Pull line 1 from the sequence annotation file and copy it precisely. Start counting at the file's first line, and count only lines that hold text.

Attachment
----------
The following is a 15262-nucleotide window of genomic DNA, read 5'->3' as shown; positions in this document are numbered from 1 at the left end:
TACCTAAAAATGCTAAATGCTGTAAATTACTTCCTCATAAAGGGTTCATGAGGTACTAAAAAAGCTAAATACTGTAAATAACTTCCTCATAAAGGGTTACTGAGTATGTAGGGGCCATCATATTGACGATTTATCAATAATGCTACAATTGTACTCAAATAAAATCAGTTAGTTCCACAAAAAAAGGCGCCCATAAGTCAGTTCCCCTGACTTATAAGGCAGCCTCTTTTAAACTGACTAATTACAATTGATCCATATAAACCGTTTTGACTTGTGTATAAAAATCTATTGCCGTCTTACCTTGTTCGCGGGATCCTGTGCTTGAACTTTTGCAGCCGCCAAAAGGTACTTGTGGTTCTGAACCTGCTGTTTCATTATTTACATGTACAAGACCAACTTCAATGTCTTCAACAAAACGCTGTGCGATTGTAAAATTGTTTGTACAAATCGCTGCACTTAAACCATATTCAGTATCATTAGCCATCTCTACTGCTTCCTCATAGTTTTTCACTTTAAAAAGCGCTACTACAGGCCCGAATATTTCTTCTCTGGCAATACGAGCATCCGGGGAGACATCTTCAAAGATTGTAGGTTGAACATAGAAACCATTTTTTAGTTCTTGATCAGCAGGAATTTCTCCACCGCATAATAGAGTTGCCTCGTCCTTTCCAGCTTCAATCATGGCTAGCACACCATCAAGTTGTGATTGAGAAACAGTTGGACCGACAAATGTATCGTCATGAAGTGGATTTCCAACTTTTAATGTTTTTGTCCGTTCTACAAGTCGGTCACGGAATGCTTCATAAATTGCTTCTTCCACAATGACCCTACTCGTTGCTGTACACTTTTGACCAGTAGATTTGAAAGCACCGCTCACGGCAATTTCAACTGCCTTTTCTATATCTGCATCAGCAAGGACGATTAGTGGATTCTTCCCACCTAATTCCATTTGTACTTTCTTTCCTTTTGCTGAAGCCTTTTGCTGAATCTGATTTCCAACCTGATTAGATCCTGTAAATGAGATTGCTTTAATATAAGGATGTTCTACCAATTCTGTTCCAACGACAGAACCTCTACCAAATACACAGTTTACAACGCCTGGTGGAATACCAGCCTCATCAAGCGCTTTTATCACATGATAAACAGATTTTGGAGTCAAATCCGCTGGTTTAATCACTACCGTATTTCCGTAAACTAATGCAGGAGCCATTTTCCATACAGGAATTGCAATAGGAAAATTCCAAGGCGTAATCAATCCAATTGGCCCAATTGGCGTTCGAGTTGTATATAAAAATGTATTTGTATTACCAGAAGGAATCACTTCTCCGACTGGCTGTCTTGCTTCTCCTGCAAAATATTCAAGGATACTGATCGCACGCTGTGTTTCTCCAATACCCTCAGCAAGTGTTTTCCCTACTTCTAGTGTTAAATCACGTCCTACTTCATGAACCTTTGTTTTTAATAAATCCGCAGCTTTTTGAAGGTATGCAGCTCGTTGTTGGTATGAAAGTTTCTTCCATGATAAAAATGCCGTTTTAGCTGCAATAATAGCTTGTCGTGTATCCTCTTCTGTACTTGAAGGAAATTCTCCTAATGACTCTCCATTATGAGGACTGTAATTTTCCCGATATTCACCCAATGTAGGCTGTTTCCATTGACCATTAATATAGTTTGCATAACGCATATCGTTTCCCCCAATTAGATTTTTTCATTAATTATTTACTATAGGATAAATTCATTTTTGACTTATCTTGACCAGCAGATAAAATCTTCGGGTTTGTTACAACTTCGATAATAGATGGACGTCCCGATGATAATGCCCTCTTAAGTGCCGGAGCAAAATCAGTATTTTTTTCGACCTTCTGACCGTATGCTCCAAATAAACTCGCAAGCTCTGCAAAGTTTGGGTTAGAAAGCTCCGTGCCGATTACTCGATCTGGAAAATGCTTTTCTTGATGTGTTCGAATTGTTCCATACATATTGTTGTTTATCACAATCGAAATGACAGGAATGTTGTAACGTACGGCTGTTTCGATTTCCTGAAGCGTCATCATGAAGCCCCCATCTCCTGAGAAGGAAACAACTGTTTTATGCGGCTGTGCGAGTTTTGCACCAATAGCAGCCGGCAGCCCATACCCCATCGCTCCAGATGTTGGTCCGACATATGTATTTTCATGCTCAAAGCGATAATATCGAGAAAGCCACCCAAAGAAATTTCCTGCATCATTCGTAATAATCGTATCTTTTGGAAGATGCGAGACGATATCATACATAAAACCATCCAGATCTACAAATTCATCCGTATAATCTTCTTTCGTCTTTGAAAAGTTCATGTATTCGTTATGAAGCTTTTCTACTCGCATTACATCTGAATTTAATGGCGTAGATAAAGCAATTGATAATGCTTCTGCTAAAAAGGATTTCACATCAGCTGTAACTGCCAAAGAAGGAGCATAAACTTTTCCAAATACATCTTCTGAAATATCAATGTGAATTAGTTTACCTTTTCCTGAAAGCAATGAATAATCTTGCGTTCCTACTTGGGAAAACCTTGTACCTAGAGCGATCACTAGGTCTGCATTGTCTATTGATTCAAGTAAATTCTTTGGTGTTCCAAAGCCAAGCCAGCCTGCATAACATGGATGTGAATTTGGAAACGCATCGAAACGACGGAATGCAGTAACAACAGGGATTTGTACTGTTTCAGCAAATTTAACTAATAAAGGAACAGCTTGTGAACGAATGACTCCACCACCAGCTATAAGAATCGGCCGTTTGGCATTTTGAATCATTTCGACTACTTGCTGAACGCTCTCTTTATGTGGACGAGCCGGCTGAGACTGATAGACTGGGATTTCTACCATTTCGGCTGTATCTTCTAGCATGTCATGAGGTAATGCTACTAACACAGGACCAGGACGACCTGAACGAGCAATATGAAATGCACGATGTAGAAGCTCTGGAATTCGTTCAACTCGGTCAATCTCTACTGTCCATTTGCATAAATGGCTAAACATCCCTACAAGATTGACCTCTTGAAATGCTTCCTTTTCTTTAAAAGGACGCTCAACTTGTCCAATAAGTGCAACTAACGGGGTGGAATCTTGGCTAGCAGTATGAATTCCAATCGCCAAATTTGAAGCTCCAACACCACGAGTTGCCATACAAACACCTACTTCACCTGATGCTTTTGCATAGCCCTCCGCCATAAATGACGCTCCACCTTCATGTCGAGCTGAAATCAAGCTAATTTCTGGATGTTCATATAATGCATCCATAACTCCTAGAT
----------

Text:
The following is a 15262-nucleotide window of genomic DNA, read 5'->3' as shown; positions in this document are numbered from 1 at the left end: